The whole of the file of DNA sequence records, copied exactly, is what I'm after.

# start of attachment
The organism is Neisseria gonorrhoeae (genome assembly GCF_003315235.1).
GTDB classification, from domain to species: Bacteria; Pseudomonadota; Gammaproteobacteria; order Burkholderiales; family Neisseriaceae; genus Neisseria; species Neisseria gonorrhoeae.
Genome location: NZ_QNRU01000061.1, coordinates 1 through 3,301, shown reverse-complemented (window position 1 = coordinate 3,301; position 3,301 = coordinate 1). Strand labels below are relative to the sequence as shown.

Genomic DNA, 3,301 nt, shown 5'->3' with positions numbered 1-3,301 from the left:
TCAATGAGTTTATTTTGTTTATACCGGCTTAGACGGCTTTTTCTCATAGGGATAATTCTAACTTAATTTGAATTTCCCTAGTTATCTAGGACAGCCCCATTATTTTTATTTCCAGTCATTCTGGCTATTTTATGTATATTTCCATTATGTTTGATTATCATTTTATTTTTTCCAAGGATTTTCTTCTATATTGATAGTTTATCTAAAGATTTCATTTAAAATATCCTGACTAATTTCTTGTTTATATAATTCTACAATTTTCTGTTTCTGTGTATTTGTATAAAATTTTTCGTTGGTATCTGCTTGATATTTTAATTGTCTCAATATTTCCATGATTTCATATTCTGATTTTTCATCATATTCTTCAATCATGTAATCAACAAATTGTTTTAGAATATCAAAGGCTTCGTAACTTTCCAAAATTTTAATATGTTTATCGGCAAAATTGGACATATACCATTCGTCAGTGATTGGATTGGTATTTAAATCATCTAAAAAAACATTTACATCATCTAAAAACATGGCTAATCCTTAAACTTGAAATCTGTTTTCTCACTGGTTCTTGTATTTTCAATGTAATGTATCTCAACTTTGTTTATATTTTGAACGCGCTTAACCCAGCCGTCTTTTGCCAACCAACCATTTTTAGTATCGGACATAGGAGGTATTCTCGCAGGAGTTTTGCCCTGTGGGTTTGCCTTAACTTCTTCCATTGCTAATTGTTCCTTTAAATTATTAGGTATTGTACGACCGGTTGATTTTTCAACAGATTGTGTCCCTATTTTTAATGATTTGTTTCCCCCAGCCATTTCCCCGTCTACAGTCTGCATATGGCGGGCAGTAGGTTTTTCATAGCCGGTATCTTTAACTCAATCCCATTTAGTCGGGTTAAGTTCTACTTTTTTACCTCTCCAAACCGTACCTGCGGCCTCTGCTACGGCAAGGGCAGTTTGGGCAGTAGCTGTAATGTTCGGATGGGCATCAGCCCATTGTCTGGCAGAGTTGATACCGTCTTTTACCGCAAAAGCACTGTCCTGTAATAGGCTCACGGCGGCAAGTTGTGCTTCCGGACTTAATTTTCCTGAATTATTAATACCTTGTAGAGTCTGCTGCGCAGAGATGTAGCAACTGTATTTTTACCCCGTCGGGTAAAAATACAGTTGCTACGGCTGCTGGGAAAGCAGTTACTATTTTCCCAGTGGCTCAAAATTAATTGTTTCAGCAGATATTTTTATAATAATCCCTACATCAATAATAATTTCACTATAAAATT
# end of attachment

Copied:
The organism is Neisseria gonorrhoeae (genome assembly GCF_003315235.1).
GTDB classification, from domain to species: Bacteria; Pseudomonadota; Gammaproteobacteria; order Burkholderiales; family Neisseriaceae; genus Neisseria; species Neisseria gonorrhoeae.
Genome location: NZ_QNRU01000061.1, coordinates 1 through 3,301, shown reverse-complemented (window position 1 = coordinate 3,301; position 3,301 = coordinate 1). Strand labels below are relative to the sequence as shown.

Genomic DNA, 3,301 nt, shown 5'->3' with positions numbered 1-3,301 from the left:
TCAATGAGTTTATTTTGTTTATACCGGCTTAGACGGCTTTTTCTCATAGGGATAATTCTAACTTAATTTGAATTTCCCTAGTTATCTAGGACAGCCCCATTATTTTTATTTCCAGTCATTCTGGCTATTTTATGTATATTTCCATTATGTTTGATTATCATTTTATTTTTTCCAAGGATTTTCTTCTATATTGATAGTTTATCTAAAGATTTCATTTAAAATATCCTGACTAATTTCTTGTTTATATAATTCTACAATTTTCTGTTTCTGTGTATTTGTATAAAATTTTTCGTTGGTATCTGCTTGATATTTTAATTGTCTCAATATTTCCATGATTTCATATTCTGATTTTTCATCATATTCTTCAATCATGTAATCAACAAATTGTTTTAGAATATCAAAGGCTTCGTAACTTTCCAAAATTTTAATATGTTTATCGGCAAAATTGGACATATACCATTCGTCAGTGATTGGATTGGTATTTAAATCATCTAAAAAAACATTTACATCATCTAAAAACATGGCTAATCCTTAAACTTGAAATCTGTTTTCTCACTGGTTCTTGTATTTTCAATGTAATGTATCTCAACTTTGTTTATATTTTGAACGCGCTTAACCCAGCCGTCTTTTGCCAACCAACCATTTTTAGTATCGGACATAGGAGGTATTCTCGCAGGAGTTTTGCCCTGTGGGTTTGCCTTAACTTCTTCCATTGCTAATTGTTCCTTTAAATTATTAGGTATTGTACGACCGGTTGATTTTTCAACAGATTGTGTCCCTATTTTTAATGATTTGTTTCCCCCAGCCATTTCCCCGTCTACAGTCTGCATATGGCGGGCAGTAGGTTTTTCATAGCCGGTATCTTTAACTCAATCCCATTTAGTCGGGTTAAGTTCTACTTTTTTACCTCTCCAAACCGTACCTGCGGCCTCTGCTACGGCAAGGGCAGTTTGGGCAGTAGCTGTAATGTTCGGATGGGCATCAGCCCATTGTCTGGCAGAGTTGATACCGTCTTTTACCGCAAAAGCACTGTCCTGTAATAGGCTCACGGCGGCAAGTTGTGCTTCCGGACTTAATTTTCCTGAATTATTAATACCTTGTAGAGTCTGCTGCGCAGAGATGTAGCAACTGTATTTTTACCCCGTCGGGTAAAAATACAGTTGCTACGGCTGCTGGGAAAGCAGTTACTATTTTCCCAGTGGCTCAAAATTAATTGTTTCAGCAGATATTTTTATAATAATCCCTACATCAATAATAATTTCACTATAAAATT